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Monthly Archives: November 2021

The town of Oroville says they would like to fend for themselves and declared itself a “constitutional republic”. The city council voted 6 to 1 to approve the declaration early this month, the mayor saying the Governor’s vaccine mandate for kids was the “last straw”. Mayor Scott Thomson telling the LA Times the government had no right to tell him or his children what they could put in their bodies. The declaration says any state or federal government order would not be enforced by the city. It comes after the city took millions in aid after the failure of the Oroville Dam a few years back. The LA Times report cites experts who say the declaration is mostly symbolic.

A man from Willits has been arrested in connection to reports of a possible domestic violence incident. Deputies got a call to the home finding a woman and a witness who said the woman was in a relationship with John Knight and they had kids together. They say he came over Friday, knocked on the garage door, then the front door and when the woman tried to talk to him, he grabbed her by the neck and tried strangling her, then forced his way inside. She says he knocked her onto the couch, so she hit him back to get him to stop.  Deputies say he drove away but they pulled him over, finding he was on Post Release Community Supervision. He was arrested for violating that and domestic violence battery and was held on $25,000.00 bail.

A man from Willits has been arrested after an assault on another man on Thanksgiving. Deputies say they got a call Thursday morning from a man who says he was confronted in front of his home by Christopher Cochran who took a softball sized rock and threw it at him, hitting him in the back. Cochran was found at a different location and arrested for assault with a deadly weapon other than firearm and booked on $32,500.00 bail.

3 more people in Mendocino County have died due to COVID19. The Public Health Dept. reports we are gaining on 100 deaths in the county. The 95th death was in a 66 year old woman from Ukiah who was not vaccinated. The 96th, also in a woman. The 78 year old from Willits was fully vaccinated with severe comorbidities. And the 3rd, the county’s 97th death, was a Willits man who was 76 years old, and not vaccinated. They remind you to be careful as you put yourself in situations where you could be exposed to the virus.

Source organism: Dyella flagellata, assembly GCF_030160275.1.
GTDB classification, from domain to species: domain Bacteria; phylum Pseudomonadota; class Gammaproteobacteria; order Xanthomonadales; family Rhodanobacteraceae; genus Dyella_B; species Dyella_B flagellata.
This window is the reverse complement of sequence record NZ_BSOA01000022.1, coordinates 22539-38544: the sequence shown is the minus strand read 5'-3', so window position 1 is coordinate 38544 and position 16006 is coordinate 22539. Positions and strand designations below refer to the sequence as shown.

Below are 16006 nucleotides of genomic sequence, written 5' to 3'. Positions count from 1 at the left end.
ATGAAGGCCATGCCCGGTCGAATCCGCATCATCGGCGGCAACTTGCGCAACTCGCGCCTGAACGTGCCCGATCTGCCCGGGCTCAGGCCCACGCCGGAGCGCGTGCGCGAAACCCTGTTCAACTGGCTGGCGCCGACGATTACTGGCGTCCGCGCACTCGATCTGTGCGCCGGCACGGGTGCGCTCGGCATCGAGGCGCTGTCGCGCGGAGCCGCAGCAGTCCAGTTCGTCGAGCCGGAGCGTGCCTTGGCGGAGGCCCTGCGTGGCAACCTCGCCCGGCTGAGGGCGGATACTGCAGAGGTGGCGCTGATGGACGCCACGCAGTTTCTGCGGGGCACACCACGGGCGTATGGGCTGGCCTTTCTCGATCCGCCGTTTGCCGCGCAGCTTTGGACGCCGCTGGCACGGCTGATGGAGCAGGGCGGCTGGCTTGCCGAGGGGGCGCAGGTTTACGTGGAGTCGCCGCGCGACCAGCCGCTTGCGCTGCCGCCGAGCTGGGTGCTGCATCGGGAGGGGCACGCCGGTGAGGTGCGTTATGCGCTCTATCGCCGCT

Congressman Jared Huffman says even though a traditional infrastructure bill to fix roads and bridges has made it to the president for signature, it won’t mean a lot unless the Build Back Better Act is passed with it. The infrastructure bill passed November 19th which included money for more broadband internet access, and other benefits such as 12 weeks of paid family and medical leave, climate crisis work, including forest management to prevent catastrophic wildfires and making water systems more resilient to drought. But Huffman says some of that was tossed after the Senate started working on the bill. He says the twin, Build Back Better act will include climate change work, like adding more electric vehicle charging stations and updating the electrical grid.

A new Utility Bill Assistance Program has been approved for people living in the City of Ukiah due to the pandemic. The money comes from the state Community Development Block Grant (CDBG) program put together for low and moderate income households still having problems making ends meet because of the pandemic. The payments are for those who cannot pay utilities so they’re not turned off and has to be paid directly to a utility or service provider up to $1,000